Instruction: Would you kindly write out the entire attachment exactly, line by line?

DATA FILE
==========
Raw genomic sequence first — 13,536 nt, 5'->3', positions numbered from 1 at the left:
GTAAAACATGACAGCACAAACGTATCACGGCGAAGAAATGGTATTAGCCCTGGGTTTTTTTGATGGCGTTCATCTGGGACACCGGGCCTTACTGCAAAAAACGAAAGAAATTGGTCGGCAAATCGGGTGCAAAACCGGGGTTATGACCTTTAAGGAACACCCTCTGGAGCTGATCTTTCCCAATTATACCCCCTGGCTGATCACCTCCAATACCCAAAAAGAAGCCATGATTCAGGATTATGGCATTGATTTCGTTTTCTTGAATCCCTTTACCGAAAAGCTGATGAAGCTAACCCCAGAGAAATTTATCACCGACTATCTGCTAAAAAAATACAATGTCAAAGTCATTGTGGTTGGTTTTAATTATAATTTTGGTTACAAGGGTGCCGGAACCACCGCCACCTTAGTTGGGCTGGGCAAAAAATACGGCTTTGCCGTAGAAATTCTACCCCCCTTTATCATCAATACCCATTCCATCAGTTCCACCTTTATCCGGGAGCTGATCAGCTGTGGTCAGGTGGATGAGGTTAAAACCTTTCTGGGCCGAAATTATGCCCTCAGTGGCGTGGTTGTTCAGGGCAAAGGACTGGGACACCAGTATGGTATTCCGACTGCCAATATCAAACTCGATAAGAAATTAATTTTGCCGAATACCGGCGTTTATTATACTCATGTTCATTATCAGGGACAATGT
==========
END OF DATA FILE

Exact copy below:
Raw genomic sequence first — 13,536 nt, 5'->3', positions numbered from 1 at the left:
GTAAAACATGACAGCACAAACGTATCACGGCGAAGAAATGGTATTAGCCCTGGGTTTTTTTGATGGCGTTCATCTGGGACACCGGGCCTTACTGCAAAAAACGAAAGAAATTGGTCGGCAAATCGGGTGCAAAACCGGGGTTATGACCTTTAAGGAACACCCTCTGGAGCTGATCTTTCCCAATTATACCCCCTGGCTGATCACCTCCAATACCCAAAAAGAAGCCATGATTCAGGATTATGGCATTGATTTCGTTTTCTTGAATCCCTTTACCGAAAAGCTGATGAAGCTAACCCCAGAGAAATTTATCACCGACTATCTGCTAAAAAAATACAATGTCAAAGTCATTGTGGTTGGTTTTAATTATAATTTTGGTTACAAGGGTGCCGGAACCACCGCCACCTTAGTTGGGCTGGGCAAAAAATACGGCTTTGCCGTAGAAATTCTACCCCCCTTTATCATCAATACCCATTCCATCAGTTCCACCTTTATCCGGGAGCTGATCAGCTGTGGTCAGGTGGATGAGGTTAAAACCTTTCTGGGCCGAAATTATGCCCTCAGTGGCGTGGTTGTTCAGGGCAAAGGACTGGGACACCAGTATGGTATTCCGACTGCCAATATCAAACTCGATAAGAAATTAATTTTGCCGAATACCGGCGTTTATTATACTCATGTTCATTATCAGGGACAATGT